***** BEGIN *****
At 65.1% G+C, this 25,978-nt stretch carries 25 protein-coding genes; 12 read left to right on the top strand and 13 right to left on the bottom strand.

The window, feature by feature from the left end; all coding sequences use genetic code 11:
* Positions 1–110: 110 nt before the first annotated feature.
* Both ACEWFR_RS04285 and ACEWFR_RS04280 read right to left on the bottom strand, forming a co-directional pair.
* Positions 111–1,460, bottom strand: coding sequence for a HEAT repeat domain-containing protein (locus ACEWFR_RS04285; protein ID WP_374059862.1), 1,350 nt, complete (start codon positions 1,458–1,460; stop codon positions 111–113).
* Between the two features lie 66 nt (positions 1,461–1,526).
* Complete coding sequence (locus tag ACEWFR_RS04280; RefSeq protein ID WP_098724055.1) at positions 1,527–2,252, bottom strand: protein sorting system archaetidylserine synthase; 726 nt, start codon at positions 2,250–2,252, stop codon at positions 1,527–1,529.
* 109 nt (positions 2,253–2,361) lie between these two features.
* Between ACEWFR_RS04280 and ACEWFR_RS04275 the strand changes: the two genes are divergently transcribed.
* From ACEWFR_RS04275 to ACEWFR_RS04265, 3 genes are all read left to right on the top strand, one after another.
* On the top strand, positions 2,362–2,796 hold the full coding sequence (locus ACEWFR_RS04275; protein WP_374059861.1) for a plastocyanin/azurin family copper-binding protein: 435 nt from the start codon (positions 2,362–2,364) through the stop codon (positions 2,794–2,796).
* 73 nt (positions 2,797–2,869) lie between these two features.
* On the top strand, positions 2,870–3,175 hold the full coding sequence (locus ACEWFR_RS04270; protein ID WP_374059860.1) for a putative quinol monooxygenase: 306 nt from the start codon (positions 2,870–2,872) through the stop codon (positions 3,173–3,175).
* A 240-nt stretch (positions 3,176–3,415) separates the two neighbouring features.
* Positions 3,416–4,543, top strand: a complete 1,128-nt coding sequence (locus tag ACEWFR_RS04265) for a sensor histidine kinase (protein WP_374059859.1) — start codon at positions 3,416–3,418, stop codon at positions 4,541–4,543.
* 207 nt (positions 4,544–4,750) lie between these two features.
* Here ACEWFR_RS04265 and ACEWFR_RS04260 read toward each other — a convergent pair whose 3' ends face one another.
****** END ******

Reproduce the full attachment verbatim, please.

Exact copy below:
At 65.1% G+C, this 25,978-nt stretch carries 25 protein-coding genes; 12 read left to right on the top strand and 13 right to left on the bottom strand.

The window, feature by feature from the left end; all coding sequences use genetic code 11:
* Positions 1–110: 110 nt before the first annotated feature.
* Both ACEWFR_RS04285 and ACEWFR_RS04280 read right to left on the bottom strand, forming a co-directional pair.
* Positions 111–1,460, bottom strand: coding sequence for a HEAT repeat domain-containing protein (locus ACEWFR_RS04285; protein ID WP_374059862.1), 1,350 nt, complete (start codon positions 1,458–1,460; stop codon positions 111–113).
* Between the two features lie 66 nt (positions 1,461–1,526).
* Complete coding sequence (locus tag ACEWFR_RS04280; RefSeq protein ID WP_098724055.1) at positions 1,527–2,252, bottom strand: protein sorting system archaetidylserine synthase; 726 nt, start codon at positions 2,250–2,252, stop codon at positions 1,527–1,529.
* 109 nt (positions 2,253–2,361) lie between these two features.
* Between ACEWFR_RS04280 and ACEWFR_RS04275 the strand changes: the two genes are divergently transcribed.
* From ACEWFR_RS04275 to ACEWFR_RS04265, 3 genes are all read left to right on the top strand, one after another.
* On the top strand, positions 2,362–2,796 hold the full coding sequence (locus ACEWFR_RS04275; protein WP_374059861.1) for a plastocyanin/azurin family copper-binding protein: 435 nt from the start codon (positions 2,362–2,364) through the stop codon (positions 2,794–2,796).
* 73 nt (positions 2,797–2,869) lie between these two features.
* On the top strand, positions 2,870–3,175 hold the full coding sequence (locus ACEWFR_RS04270; protein ID WP_374059860.1) for a putative quinol monooxygenase: 306 nt from the start codon (positions 2,870–2,872) through the stop codon (positions 3,173–3,175).
* A 240-nt stretch (positions 3,176–3,415) separates the two neighbouring features.
* Positions 3,416–4,543, top strand: a complete 1,128-nt coding sequence (locus tag ACEWFR_RS04265) for a sensor histidine kinase (protein WP_374059859.1) — start codon at positions 3,416–3,418, stop codon at positions 4,541–4,543.
* 207 nt (positions 4,544–4,750) lie between these two features.
* Here ACEWFR_RS04265 and ACEWFR_RS04260 read toward each other — a convergent pair whose 3' ends face one another.